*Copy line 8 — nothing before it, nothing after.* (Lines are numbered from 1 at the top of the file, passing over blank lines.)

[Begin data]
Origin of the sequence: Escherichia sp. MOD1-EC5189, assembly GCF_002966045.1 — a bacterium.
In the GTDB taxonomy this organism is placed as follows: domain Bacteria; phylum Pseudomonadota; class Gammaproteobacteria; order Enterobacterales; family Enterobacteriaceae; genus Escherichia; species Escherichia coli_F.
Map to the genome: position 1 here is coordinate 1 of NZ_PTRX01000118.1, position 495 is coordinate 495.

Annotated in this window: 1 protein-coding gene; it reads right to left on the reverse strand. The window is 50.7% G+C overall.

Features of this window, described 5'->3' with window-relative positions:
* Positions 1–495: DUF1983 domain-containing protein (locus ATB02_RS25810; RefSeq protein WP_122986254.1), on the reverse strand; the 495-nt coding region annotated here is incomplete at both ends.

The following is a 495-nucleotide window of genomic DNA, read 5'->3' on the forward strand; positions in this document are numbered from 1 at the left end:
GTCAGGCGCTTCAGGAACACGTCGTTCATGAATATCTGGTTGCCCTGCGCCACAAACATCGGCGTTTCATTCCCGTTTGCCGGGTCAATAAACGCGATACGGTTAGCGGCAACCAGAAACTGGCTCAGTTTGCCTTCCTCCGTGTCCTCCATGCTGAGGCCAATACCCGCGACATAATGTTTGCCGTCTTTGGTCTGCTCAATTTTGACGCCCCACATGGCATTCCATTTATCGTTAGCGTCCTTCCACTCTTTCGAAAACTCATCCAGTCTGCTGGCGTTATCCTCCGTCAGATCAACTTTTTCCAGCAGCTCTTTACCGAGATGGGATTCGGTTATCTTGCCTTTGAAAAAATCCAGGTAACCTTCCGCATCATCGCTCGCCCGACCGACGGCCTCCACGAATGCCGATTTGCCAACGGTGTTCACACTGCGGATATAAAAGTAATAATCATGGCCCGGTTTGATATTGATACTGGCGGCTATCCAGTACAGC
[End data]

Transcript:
GTCAGGCGCTTCAGGAACACGTCGTTCATGAATATCTGGTTGCCCTGCGCCACAAACATCGGCGTTTCATTCCCGTTTGCCGGGTCAATAAACGCGATACGGTTAGCGGCAACCAGAAACTGGCTCAGTTTGCCTTCCTCCGTGTCCTCCATGCTGAGGCCAATACCCGCGACATAATGTTTGCCGTCTTTGGTCTGCTCAATTTTGACGCCCCACATGGCATTCCATTTATCGTTAGCGTCCTTCCACTCTTTCGAAAACTCATCCAGTCTGCTGGCGTTATCCTCCGTCAGATCAACTTTTTCCAGCAGCTCTTTACCGAGATGGGATTCGGTTATCTTGCCTTTGAAAAAATCCAGGTAACCTTCCGCATCATCGCTCGCCCGACCGACGGCCTCCACGAATGCCGATTTGCCAACGGTGTTCACACTGCGGATATAAAAGTAATAATCATGGCCCGGTTTGATATTGATACTGGCGGCTATCCAGTACAGC